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IT Challenge: Server Blades

Like many financial-services firms located in high-cost city centers, Townsend Analytics suffers from a lack of space. When it comes to managing computing hardware in the firm's high-density data center, Jon Akeson, a procurement evaluator at the company, says Townsend is "squeezing as many pieces of computer equipment as we can in a small area. It's something we try to maximize."

So when hardware manufacturers started announcing blade equipment solutions, designed to improve server density, Akeson says, "We were pretty excited about it, and we looked at several blade products." The "phenomenal advantages" of blade computing would allow Townsend to "double the amount of servers in a given space," Akeson says.

The Challenge
The need to jam more computing power into less space has firms scrambling to manage their data centers. Blade computing, a form of stacking servers and sharing common components, can help. But implementing them is no slam dunk.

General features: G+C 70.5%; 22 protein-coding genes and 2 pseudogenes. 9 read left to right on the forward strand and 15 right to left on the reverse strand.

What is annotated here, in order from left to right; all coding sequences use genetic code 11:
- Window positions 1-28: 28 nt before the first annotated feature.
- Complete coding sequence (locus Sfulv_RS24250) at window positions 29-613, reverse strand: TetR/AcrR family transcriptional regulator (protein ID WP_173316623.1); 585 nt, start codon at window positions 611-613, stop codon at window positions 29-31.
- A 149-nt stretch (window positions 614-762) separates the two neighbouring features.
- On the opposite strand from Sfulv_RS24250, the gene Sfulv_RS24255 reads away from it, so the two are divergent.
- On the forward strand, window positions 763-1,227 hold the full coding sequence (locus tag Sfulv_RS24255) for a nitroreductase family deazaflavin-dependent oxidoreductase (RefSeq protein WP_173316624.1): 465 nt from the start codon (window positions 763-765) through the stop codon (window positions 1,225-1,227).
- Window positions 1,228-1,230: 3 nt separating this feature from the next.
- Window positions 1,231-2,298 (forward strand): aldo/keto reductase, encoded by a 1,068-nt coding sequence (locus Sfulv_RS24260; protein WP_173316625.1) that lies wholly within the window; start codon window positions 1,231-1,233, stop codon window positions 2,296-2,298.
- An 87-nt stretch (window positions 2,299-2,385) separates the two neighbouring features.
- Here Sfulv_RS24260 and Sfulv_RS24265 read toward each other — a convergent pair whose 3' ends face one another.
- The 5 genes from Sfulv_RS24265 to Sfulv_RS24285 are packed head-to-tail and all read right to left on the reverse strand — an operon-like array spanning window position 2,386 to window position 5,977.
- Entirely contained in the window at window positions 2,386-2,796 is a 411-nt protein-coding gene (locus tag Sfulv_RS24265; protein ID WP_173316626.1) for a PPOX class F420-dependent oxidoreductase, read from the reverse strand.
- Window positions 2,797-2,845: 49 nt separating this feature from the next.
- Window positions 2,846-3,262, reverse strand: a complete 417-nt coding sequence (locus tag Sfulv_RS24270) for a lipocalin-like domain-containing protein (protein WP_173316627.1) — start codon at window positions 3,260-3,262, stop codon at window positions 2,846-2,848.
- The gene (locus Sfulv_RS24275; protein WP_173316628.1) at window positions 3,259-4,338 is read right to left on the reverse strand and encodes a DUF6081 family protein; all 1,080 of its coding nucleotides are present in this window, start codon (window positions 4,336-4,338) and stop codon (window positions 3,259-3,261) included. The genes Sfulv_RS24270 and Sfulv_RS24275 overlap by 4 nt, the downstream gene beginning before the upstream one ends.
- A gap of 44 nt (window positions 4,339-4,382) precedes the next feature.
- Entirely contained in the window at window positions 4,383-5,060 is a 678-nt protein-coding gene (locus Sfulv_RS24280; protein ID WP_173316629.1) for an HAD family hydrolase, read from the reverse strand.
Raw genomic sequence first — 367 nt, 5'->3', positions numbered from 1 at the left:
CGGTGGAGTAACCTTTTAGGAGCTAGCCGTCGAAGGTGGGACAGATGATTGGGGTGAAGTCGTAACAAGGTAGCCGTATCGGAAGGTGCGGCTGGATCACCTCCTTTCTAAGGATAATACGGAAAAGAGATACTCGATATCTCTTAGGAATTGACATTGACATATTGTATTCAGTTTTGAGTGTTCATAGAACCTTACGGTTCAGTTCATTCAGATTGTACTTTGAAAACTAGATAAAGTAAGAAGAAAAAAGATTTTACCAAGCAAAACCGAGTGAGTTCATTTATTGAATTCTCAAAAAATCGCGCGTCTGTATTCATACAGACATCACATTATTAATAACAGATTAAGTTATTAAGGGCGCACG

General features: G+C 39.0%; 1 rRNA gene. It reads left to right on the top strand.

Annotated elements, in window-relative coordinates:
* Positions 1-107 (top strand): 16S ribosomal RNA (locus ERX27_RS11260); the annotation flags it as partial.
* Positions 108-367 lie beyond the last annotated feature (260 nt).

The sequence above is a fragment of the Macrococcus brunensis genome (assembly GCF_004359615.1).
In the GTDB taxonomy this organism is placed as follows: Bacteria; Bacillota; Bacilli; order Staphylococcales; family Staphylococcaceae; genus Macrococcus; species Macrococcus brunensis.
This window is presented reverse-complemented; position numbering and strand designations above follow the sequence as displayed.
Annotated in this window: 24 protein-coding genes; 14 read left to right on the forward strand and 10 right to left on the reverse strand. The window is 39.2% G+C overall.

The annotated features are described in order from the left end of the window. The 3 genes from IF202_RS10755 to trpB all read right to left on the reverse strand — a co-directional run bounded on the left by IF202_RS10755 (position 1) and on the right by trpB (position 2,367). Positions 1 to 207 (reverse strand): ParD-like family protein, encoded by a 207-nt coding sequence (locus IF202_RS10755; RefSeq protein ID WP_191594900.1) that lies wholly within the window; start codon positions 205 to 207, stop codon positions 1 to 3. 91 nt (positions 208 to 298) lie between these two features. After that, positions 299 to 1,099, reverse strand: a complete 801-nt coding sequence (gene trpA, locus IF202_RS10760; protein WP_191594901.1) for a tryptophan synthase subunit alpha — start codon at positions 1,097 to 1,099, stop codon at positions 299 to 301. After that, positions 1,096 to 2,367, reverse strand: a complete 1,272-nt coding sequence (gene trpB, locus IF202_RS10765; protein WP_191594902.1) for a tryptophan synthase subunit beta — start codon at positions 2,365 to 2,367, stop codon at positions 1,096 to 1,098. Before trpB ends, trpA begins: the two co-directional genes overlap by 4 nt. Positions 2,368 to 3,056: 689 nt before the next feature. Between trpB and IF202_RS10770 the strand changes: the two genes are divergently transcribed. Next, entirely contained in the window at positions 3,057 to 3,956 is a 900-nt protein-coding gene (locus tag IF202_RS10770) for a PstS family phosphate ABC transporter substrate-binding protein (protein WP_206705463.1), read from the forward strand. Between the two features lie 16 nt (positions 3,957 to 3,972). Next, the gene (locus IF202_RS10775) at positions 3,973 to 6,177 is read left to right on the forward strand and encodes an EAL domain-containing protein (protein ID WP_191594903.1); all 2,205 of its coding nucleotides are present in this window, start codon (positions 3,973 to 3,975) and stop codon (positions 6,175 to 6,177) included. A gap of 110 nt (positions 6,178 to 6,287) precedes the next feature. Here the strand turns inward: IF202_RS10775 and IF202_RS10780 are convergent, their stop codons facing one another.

Once Akeson entered the testing phase and closely examined the different product lines, however, he found that deploying blade technology wasn't as simple as it sounded. In fact, it required "costly changes" to the power-distribution infrastructure and mandated that the firm add some networking equipment.

While Townsend bit the bullet and spent the money, Akeson points out that blades have to make your management of servers easier in order to be an advantage. "We feel it may result in a decrease in the cost of ownership in the long run, but initial problems make it impossible to just roll them into production without some extra expenditure," he says.

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